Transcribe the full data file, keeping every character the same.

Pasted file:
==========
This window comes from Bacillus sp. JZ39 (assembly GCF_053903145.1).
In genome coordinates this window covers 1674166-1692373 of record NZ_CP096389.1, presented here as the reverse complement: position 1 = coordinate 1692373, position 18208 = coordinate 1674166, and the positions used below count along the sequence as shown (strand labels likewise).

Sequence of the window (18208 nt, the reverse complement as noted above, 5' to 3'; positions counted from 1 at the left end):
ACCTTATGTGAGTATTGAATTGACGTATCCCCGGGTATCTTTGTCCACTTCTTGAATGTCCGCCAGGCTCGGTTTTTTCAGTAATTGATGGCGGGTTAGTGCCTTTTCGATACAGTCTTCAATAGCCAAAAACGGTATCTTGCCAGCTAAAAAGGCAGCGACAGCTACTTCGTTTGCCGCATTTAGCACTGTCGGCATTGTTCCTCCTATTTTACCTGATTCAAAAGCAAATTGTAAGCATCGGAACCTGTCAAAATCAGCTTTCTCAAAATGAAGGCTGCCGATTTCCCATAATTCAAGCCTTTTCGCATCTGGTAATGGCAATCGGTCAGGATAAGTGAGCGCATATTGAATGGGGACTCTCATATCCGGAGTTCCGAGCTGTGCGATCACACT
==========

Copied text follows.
This window comes from Bacillus sp. JZ39 (assembly GCF_053903145.1).
In genome coordinates this window covers 1674166-1692373 of record NZ_CP096389.1, presented here as the reverse complement: position 1 = coordinate 1692373, position 18208 = coordinate 1674166, and the positions used below count along the sequence as shown (strand labels likewise).

Sequence of the window (18208 nt, the reverse complement as noted above, 5' to 3'; positions counted from 1 at the left end):
ACCTTATGTGAGTATTGAATTGACGTATCCCCGGGTATCTTTGTCCACTTCTTGAATGTCCGCCAGGCTCGGTTTTTTCAGTAATTGATGGCGGGTTAGTGCCTTTTCGATACAGTCTTCAATAGCCAAAAACGGTATCTTGCCAGCTAAAAAGGCAGCGACAGCTACTTCGTTTGCCGCATTTAGCACTGTCGGCATTGTTCCTCCTATTTTACCTGATTCAAAAGCAAATTGTAAGCATCGGAACCTGTCAAAATCAGCTTTCTCAAAATGAAGGCTGCCGATTTCCCATAATTCAAGCCTTTTCGCATCTGGTAATGGCAATCGGTCAGGATAAGTGAGCGCATATTGAATGGGGACTCTCATATCCGGAGTTCCGAGCTGTGCGATCACACT